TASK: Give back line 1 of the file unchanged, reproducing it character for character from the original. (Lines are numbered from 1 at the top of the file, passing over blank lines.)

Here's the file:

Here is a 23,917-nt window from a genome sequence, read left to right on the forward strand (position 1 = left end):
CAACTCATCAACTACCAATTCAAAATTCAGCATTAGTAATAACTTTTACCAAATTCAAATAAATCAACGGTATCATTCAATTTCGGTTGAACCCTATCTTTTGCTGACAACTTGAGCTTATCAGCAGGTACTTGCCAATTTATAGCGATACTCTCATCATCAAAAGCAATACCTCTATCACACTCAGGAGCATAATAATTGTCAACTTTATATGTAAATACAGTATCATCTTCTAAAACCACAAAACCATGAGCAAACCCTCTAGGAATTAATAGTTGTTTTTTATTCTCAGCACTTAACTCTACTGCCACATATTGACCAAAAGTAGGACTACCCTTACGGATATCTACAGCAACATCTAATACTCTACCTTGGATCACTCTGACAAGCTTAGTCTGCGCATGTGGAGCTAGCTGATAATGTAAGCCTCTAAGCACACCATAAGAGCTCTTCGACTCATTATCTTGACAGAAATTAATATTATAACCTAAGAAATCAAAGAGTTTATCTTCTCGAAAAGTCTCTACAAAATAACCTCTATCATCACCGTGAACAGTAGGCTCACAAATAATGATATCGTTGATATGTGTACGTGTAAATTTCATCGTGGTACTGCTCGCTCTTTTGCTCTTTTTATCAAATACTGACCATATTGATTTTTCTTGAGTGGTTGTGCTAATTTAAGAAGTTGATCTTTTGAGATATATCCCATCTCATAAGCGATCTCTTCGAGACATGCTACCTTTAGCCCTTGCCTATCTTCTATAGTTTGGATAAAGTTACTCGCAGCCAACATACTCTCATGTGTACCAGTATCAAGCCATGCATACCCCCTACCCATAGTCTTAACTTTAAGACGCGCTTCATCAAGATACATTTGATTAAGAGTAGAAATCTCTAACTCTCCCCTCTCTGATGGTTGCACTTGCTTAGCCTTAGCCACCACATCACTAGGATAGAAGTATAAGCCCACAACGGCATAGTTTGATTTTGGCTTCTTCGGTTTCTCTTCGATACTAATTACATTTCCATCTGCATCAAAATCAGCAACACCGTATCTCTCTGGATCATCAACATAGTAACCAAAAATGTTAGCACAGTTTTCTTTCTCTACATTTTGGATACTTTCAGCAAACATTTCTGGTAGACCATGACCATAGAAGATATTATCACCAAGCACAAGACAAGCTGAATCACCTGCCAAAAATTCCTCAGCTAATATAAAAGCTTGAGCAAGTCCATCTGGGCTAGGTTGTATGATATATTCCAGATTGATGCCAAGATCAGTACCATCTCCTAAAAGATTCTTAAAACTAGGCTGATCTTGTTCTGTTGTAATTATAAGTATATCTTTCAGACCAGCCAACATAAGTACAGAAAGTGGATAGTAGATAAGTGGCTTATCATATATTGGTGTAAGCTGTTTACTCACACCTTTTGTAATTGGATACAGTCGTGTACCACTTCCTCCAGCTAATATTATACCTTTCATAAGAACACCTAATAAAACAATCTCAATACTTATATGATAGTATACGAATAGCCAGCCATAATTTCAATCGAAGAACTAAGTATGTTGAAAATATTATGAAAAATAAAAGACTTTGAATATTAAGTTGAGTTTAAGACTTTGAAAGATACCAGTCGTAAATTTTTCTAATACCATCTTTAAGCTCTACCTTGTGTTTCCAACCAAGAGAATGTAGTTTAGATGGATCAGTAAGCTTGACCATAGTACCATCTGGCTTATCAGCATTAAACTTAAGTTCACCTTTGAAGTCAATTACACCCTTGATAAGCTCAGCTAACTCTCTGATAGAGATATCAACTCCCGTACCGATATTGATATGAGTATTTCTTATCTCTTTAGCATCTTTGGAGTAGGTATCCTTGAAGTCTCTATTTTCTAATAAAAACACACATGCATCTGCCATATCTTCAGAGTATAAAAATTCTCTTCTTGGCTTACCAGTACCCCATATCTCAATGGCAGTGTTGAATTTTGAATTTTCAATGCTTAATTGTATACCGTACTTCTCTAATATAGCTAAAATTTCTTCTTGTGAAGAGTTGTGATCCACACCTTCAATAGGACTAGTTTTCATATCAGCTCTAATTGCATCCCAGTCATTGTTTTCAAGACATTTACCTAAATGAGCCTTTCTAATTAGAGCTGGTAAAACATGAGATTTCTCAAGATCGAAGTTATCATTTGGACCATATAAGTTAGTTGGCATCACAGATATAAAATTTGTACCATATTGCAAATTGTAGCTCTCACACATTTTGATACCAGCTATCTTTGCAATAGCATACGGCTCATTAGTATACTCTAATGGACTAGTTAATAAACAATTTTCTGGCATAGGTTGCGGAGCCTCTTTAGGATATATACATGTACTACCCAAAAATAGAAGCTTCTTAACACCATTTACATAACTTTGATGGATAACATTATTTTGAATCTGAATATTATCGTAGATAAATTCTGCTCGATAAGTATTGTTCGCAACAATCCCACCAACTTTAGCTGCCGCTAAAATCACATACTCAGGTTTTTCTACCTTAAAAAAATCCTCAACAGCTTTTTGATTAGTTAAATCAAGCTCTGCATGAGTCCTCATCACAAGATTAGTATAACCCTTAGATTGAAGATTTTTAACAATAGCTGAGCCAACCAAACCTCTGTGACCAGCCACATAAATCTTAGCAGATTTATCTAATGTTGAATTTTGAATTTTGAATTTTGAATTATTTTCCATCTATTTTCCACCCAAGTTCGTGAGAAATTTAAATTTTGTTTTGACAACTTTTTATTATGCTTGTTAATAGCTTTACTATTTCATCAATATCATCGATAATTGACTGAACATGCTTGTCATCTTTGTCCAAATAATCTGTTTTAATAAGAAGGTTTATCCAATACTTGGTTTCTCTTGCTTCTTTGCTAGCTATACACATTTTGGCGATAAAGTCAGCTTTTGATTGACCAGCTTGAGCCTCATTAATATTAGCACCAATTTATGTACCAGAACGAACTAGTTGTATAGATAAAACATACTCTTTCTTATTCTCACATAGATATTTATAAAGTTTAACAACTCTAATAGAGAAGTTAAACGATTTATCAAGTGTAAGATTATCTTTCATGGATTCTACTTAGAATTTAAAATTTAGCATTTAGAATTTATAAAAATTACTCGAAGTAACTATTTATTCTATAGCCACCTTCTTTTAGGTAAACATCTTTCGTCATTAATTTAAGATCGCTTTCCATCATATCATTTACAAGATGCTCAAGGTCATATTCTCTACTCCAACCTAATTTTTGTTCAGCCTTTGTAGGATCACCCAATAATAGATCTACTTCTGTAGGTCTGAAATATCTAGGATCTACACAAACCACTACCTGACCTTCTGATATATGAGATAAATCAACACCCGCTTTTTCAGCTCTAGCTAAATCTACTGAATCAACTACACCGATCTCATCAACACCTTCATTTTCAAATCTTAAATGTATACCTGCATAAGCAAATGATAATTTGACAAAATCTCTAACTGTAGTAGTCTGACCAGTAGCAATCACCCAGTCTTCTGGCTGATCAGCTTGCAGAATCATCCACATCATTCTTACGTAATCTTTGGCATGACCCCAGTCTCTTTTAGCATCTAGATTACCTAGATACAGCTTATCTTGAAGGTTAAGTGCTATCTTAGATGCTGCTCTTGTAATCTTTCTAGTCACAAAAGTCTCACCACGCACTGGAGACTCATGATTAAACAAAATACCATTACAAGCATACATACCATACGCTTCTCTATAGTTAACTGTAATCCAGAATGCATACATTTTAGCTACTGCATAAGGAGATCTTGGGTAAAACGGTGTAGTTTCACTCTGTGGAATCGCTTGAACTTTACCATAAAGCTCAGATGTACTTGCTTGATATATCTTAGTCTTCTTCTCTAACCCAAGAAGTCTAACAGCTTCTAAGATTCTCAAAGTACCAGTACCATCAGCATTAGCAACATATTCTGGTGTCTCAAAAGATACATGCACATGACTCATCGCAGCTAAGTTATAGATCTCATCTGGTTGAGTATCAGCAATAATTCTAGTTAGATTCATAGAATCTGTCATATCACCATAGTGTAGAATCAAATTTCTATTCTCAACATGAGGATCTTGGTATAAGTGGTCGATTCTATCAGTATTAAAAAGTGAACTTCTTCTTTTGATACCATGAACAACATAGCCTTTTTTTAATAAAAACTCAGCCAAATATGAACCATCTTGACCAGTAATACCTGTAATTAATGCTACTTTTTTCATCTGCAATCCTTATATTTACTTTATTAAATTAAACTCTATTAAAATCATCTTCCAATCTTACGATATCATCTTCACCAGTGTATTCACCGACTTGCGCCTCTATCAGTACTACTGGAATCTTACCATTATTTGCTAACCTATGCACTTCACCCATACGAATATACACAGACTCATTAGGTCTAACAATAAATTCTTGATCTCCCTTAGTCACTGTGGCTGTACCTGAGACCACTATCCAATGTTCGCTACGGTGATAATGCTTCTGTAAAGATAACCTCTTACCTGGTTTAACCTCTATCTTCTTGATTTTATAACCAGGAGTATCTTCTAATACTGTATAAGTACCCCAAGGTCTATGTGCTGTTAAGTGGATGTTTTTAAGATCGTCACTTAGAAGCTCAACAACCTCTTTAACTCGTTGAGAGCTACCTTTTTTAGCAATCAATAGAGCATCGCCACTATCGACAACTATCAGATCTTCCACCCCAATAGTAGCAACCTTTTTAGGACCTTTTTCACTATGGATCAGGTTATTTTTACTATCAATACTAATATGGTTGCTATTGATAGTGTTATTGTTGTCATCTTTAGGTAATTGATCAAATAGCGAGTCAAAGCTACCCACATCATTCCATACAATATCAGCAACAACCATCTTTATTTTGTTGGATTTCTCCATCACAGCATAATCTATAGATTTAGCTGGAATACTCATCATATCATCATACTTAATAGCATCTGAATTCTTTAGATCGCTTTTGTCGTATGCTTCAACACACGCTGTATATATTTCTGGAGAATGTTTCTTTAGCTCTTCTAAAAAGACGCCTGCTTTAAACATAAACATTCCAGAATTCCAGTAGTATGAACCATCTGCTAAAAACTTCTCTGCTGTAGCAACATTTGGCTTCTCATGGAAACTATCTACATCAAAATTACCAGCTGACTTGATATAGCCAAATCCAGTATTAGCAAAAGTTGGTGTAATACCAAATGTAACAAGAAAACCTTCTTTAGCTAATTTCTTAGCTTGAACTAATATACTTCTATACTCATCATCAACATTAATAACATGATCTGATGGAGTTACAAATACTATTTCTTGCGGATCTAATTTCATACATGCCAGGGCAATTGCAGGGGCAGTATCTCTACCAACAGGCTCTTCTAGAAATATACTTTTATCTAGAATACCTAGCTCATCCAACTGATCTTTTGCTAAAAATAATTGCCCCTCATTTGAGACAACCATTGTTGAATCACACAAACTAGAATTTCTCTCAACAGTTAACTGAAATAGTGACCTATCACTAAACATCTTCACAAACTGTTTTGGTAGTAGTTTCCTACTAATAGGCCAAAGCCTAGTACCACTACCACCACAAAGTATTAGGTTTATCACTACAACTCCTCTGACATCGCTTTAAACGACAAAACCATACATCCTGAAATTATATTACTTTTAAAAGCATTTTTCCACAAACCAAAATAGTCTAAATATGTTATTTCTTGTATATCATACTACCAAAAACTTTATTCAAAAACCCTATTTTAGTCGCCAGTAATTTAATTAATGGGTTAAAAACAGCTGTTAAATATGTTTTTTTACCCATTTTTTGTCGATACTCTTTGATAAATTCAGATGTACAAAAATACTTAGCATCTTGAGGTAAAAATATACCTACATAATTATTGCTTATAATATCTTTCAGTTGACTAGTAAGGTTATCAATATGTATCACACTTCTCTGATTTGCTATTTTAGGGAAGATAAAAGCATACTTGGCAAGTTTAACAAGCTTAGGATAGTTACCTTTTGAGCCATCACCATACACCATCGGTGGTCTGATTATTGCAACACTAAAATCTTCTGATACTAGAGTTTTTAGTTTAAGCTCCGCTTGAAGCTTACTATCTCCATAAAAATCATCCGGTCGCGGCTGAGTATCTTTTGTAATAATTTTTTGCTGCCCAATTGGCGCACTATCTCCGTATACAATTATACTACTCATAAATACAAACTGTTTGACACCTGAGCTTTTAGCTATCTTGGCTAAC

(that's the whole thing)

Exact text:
Here is a 23,917-nt window from a genome sequence, read left to right on the forward strand (position 1 = left end):